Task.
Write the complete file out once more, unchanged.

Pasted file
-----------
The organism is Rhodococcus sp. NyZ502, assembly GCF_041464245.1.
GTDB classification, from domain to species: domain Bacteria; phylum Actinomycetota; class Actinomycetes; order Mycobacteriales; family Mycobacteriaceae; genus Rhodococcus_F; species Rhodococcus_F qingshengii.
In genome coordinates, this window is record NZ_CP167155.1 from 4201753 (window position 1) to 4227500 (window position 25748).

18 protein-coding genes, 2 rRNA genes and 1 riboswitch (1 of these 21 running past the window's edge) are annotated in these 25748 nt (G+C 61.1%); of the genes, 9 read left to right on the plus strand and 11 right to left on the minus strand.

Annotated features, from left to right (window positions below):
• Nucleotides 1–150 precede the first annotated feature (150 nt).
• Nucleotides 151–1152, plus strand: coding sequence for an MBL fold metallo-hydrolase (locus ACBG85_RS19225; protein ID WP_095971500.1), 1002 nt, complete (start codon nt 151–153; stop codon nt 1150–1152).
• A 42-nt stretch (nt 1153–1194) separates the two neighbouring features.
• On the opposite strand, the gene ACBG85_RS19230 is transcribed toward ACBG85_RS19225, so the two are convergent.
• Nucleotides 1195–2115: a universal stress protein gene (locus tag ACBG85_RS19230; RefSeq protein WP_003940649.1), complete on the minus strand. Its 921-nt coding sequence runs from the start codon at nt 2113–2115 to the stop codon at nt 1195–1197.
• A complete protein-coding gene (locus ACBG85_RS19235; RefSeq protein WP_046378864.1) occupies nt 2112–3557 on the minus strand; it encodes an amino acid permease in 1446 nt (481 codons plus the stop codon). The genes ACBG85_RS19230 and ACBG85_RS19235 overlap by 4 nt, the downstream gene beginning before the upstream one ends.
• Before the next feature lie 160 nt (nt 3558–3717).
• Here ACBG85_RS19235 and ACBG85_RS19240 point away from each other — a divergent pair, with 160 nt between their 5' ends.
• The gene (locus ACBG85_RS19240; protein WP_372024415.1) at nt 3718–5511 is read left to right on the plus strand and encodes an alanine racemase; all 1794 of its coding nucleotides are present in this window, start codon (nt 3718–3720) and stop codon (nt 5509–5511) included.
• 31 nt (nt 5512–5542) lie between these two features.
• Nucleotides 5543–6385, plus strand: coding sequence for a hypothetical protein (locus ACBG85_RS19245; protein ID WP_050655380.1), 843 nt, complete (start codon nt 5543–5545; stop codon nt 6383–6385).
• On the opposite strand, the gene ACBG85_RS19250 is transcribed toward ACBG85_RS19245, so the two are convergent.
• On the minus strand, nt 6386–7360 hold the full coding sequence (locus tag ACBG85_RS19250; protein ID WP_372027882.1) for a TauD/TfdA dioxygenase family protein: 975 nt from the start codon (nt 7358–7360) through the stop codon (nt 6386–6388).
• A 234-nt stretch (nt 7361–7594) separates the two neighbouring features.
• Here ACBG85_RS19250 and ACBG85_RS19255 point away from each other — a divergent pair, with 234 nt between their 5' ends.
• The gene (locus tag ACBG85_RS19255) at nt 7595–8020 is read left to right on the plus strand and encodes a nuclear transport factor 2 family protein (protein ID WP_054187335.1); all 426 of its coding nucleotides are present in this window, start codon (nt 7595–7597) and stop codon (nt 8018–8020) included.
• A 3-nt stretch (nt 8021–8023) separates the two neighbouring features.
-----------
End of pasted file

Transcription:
The organism is Rhodococcus sp. NyZ502, assembly GCF_041464245.1.
GTDB classification, from domain to species: domain Bacteria; phylum Actinomycetota; class Actinomycetes; order Mycobacteriales; family Mycobacteriaceae; genus Rhodococcus_F; species Rhodococcus_F qingshengii.
In genome coordinates, this window is record NZ_CP167155.1 from 4201753 (window position 1) to 4227500 (window position 25748).

18 protein-coding genes, 2 rRNA genes and 1 riboswitch (1 of these 21 running past the window's edge) are annotated in these 25748 nt (G+C 61.1%); of the genes, 9 read left to right on the plus strand and 11 right to left on the minus strand.

Annotated features, from left to right (window positions below):
• Nucleotides 1–150 precede the first annotated feature (150 nt).
• Nucleotides 151–1152, plus strand: coding sequence for an MBL fold metallo-hydrolase (locus ACBG85_RS19225; protein ID WP_095971500.1), 1002 nt, complete (start codon nt 151–153; stop codon nt 1150–1152).
• A 42-nt stretch (nt 1153–1194) separates the two neighbouring features.
• On the opposite strand, the gene ACBG85_RS19230 is transcribed toward ACBG85_RS19225, so the two are convergent.
• Nucleotides 1195–2115: a universal stress protein gene (locus tag ACBG85_RS19230; RefSeq protein WP_003940649.1), complete on the minus strand. Its 921-nt coding sequence runs from the start codon at nt 2113–2115 to the stop codon at nt 1195–1197.
• A complete protein-coding gene (locus ACBG85_RS19235; RefSeq protein WP_046378864.1) occupies nt 2112–3557 on the minus strand; it encodes an amino acid permease in 1446 nt (481 codons plus the stop codon). The genes ACBG85_RS19230 and ACBG85_RS19235 overlap by 4 nt, the downstream gene beginning before the upstream one ends.
• Before the next feature lie 160 nt (nt 3558–3717).
• Here ACBG85_RS19235 and ACBG85_RS19240 point away from each other — a divergent pair, with 160 nt between their 5' ends.
• The gene (locus ACBG85_RS19240; protein WP_372024415.1) at nt 3718–5511 is read left to right on the plus strand and encodes an alanine racemase; all 1794 of its coding nucleotides are present in this window, start codon (nt 3718–3720) and stop codon (nt 5509–5511) included.
• 31 nt (nt 5512–5542) lie between these two features.
• Nucleotides 5543–6385, plus strand: coding sequence for a hypothetical protein (locus ACBG85_RS19245; protein ID WP_050655380.1), 843 nt, complete (start codon nt 5543–5545; stop codon nt 6383–6385).
• On the opposite strand, the gene ACBG85_RS19250 is transcribed toward ACBG85_RS19245, so the two are convergent.
• On the minus strand, nt 6386–7360 hold the full coding sequence (locus tag ACBG85_RS19250; protein ID WP_372027882.1) for a TauD/TfdA dioxygenase family protein: 975 nt from the start codon (nt 7358–7360) through the stop codon (nt 6386–6388).
• A 234-nt stretch (nt 7361–7594) separates the two neighbouring features.
• Here ACBG85_RS19250 and ACBG85_RS19255 point away from each other — a divergent pair, with 234 nt between their 5' ends.
• The gene (locus tag ACBG85_RS19255) at nt 7595–8020 is read left to right on the plus strand and encodes a nuclear transport factor 2 family protein (protein ID WP_054187335.1); all 426 of its coding nucleotides are present in this window, start codon (nt 7595–7597) and stop codon (nt 8018–8020) included.
• A 3-nt stretch (nt 8021–8023) separates the two neighbouring features.